Ukraine's proud space industry faces obliteration, but country's former space chief has hope for the future

Volodymyr Usov's goal has been to open Ukraine's space industry to the world. He still has hope for its future.
Volodymyr Usov's goal has been to open Ukraine's space industry to the world. He still has hope for its future. (Image credit: Volodymyr Usov)

Ukraine has a mighty space industry whose Zenit rocket is Elon Musk's favorite. But the country's potential might soon lie in ruins together with its dreams as Russia continues its bloody siege. However, the country's former space boss told that he still has hopes for the future and believes the underdog Ukraine could help fill Russia's shoes in international collaborations. 

With 16,000 employees, the Ukrainian Space Agency nearly matches NASA's size. A legacy institution from the Soviet era, the agency controls 20 state-run corporations centered in what Volodymyr Usov, its former chairman, calls Ukraine's space cluster, a region between the cities of Dnipro, Kharkiv and Kyiv. 

The Dnipro-based Yuzhmash and Yuzhnoye enterprises are at the heart of the country's space industry, building over 100 launch vehicles a year. In addition to Musk's favorite Zenit rocket family, the companies are best known in the west for designing and manufacturing first stages for the Antares rocket, which launches the Northrop Grumman Cygnus cargo vehicle to the International Space Station. Yuzhnoye also manufactures engines for Europe's Vega rockets.

The research and manufacturing facilities, including giant hangars and complex test benches, are worth billions of dollars, Usov told So far, Russian troops have avoided the facilities, but as fighting closes in on Dnipro, the situation might change. 

"I believe they are avoiding them for now because they want to get hold of them and use them for their purposes," Usov said about the Russians. "If we win before everything is destroyed, we will keep that research and production capacity. But it can change any day. Two strikes on Youzmash and it will never recover."

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It's not just the threat of irreplaceable technological loss that worries Usov. The facilities, which also develop a new generation of solid fuel rocket motors, store huge amounts of toxic chemicals used in rocket propulsion that would leak into the environment if hit by Russia's missiles. 

"It would be a huge ecological catastrophe," Usov said. "It really is a big enterprise with a lot of capacity inside and loads of special liquids and rocket fuel. It would be a huge environmental disaster not just for Ukraine but for Europe."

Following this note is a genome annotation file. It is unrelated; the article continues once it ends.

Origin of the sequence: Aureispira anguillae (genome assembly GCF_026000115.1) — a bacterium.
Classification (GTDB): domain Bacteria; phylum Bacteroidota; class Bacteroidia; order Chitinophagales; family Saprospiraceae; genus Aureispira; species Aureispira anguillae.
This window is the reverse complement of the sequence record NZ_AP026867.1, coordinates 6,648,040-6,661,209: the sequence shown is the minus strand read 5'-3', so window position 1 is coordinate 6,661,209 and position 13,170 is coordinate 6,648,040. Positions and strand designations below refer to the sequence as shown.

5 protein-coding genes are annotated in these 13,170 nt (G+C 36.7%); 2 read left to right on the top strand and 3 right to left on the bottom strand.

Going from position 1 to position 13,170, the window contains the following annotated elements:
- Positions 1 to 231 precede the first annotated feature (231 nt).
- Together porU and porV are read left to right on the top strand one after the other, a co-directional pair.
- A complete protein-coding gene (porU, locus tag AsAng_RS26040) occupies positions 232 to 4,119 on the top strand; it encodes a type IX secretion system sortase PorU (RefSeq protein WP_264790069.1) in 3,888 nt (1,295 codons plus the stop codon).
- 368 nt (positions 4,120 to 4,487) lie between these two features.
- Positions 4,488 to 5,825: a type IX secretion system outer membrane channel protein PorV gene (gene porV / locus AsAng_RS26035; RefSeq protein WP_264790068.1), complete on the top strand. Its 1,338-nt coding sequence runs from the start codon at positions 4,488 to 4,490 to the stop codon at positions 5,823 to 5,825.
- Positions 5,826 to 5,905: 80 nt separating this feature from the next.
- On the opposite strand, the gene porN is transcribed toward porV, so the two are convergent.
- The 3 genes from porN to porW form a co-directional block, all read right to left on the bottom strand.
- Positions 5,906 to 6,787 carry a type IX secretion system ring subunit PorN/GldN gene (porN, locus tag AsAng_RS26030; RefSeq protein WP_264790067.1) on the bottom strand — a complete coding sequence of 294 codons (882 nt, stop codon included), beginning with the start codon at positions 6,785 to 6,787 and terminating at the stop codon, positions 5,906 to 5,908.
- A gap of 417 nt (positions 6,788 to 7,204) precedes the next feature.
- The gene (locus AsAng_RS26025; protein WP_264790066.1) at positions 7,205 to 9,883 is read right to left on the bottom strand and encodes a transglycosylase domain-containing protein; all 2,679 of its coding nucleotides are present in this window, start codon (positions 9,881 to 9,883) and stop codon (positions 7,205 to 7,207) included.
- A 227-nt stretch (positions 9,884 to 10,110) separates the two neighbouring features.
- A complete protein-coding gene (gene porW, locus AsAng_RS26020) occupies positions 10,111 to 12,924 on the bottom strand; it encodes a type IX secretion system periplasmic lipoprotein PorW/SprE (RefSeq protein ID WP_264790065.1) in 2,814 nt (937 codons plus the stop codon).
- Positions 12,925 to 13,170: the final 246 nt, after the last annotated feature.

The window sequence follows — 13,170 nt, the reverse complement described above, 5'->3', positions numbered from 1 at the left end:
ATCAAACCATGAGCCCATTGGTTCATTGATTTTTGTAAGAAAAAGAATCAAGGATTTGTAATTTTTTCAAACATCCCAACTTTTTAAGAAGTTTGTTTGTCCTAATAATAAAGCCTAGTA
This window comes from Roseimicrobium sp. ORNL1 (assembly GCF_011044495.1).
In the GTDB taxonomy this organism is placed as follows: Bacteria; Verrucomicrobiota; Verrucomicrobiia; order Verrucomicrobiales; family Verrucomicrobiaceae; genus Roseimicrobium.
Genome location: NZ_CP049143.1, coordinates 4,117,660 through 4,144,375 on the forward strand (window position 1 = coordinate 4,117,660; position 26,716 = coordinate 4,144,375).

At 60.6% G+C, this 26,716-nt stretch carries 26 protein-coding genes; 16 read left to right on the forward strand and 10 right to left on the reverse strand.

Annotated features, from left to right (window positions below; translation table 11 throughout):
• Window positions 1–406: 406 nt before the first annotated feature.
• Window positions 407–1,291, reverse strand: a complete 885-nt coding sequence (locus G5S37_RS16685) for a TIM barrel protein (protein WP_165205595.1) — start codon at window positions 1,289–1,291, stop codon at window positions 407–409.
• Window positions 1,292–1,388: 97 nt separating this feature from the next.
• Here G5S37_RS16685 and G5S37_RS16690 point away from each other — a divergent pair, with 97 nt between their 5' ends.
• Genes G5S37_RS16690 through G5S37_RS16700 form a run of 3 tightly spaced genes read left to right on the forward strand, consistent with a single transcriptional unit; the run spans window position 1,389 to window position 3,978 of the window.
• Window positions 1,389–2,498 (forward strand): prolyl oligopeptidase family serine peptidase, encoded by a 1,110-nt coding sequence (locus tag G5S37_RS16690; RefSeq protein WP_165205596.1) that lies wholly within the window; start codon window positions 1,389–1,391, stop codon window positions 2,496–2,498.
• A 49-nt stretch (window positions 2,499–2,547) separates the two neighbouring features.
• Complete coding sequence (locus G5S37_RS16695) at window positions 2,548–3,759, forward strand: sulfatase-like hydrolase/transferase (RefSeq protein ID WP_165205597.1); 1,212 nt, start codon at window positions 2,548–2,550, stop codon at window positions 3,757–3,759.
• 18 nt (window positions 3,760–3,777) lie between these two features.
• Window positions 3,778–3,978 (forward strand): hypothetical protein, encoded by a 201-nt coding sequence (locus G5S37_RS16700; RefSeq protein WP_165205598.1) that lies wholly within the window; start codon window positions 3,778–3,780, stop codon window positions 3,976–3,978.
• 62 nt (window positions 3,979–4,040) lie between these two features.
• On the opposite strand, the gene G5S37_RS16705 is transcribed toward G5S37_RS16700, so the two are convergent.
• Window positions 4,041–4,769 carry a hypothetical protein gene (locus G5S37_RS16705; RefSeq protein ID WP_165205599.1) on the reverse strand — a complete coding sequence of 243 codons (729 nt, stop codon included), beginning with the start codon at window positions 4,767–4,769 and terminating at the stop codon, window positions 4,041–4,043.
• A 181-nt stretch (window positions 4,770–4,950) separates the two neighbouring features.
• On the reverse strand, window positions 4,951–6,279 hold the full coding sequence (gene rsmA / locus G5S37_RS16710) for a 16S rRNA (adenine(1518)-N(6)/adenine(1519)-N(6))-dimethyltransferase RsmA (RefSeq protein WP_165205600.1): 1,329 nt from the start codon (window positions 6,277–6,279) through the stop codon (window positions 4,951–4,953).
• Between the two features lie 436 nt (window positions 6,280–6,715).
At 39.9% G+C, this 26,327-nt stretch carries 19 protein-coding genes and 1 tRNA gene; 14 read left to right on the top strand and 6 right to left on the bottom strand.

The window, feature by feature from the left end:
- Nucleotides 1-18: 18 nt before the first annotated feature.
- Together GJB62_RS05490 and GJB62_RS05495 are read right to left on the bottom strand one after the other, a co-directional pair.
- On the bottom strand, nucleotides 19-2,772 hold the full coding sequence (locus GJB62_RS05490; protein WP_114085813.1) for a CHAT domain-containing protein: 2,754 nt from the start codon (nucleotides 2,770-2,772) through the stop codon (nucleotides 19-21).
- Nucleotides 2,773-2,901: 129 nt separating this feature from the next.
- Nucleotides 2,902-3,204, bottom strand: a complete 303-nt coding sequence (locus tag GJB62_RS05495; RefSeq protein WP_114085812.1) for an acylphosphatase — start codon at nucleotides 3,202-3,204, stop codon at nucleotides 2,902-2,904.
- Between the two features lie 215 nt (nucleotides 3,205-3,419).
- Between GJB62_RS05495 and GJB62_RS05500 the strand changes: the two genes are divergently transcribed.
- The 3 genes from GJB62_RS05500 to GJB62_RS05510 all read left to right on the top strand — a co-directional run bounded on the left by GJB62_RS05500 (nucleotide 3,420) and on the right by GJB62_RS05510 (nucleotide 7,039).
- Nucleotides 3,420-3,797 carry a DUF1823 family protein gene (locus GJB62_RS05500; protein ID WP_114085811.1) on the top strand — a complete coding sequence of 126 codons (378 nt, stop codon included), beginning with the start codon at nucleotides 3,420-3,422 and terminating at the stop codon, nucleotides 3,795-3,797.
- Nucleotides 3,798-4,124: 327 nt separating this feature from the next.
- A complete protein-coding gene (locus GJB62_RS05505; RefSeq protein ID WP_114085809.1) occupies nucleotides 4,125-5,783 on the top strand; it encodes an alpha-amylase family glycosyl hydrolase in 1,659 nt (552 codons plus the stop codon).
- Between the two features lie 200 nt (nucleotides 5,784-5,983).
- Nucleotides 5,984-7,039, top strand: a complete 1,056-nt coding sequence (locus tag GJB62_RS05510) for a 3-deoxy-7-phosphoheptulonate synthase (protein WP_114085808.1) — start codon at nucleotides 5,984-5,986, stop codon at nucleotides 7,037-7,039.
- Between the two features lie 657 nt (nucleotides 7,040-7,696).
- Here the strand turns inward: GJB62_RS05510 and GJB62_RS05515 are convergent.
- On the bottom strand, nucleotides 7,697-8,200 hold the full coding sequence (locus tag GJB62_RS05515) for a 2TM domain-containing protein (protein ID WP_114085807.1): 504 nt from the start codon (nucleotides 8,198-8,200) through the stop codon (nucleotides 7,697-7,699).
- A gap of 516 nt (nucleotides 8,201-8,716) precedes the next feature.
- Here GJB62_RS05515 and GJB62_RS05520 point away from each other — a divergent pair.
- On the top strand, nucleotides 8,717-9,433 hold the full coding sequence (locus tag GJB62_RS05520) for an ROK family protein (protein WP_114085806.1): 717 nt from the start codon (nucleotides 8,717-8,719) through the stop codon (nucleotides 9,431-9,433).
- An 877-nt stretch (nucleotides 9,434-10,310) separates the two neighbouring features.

But despite the unrelenting onslaught of Russian invaders, Usov appears to have hope for the future and faith that Ukraine and its space industry can come out of its hour of darkness not just alive, but strengthened. The technologist spoke to on Tuesday (March. 1), the sixth day of the invasion. He had just arrived in his hometown of Odessa after a week in the heavily shelled Kyiv. 

"It was missile attacks and bombing from day one on February 24," Usov said. "There would be air alarms every three hours. People living underground. I saw babies being born underground, which is absolutely crazy to see in the 21st century."

In Odessa, a city on the Black Sea coast with a population of 1 million (25% of whom are ethnically Russian), things have been relatively calm so far, Usov said. But even on that front, things can change soon.

"Now we see that Russia is attacking primarily Kiev and Kharkiv," Usov said. "They always consider Odessa as the number one pro-Russia city in Ukraine. And they are now absolutely amazed to see that nobody's supporting Russia, even in Odessa."

A Northrop Grumman Antares rocket carrying the uncrewed cargo ship Cygnus NG-17 lifts off from NASA's Wallops Flight Facility on Wallops Island, Virginia on Feb. 19, 2022 to deliver 8,300 pounds of supplies to the International Space Station.

The Ukrainian space giants  Yuzhmash and Yuzhnoye are well known for their contribution to the Antares rocket (Image credit: NASA Wallops/Allison Stancil)

When it comes to Ukraine's relationships with Russia in the space sector, Usov doesn't mince words. For years, he believes, Russia has been undermining Ukraine's ambitions and interests.

"Russia has only ever wanted us to be their partner and do things on their terms," he said. "But when we talk about our own space ecosystem, independent of them, that's something they cannot even think about."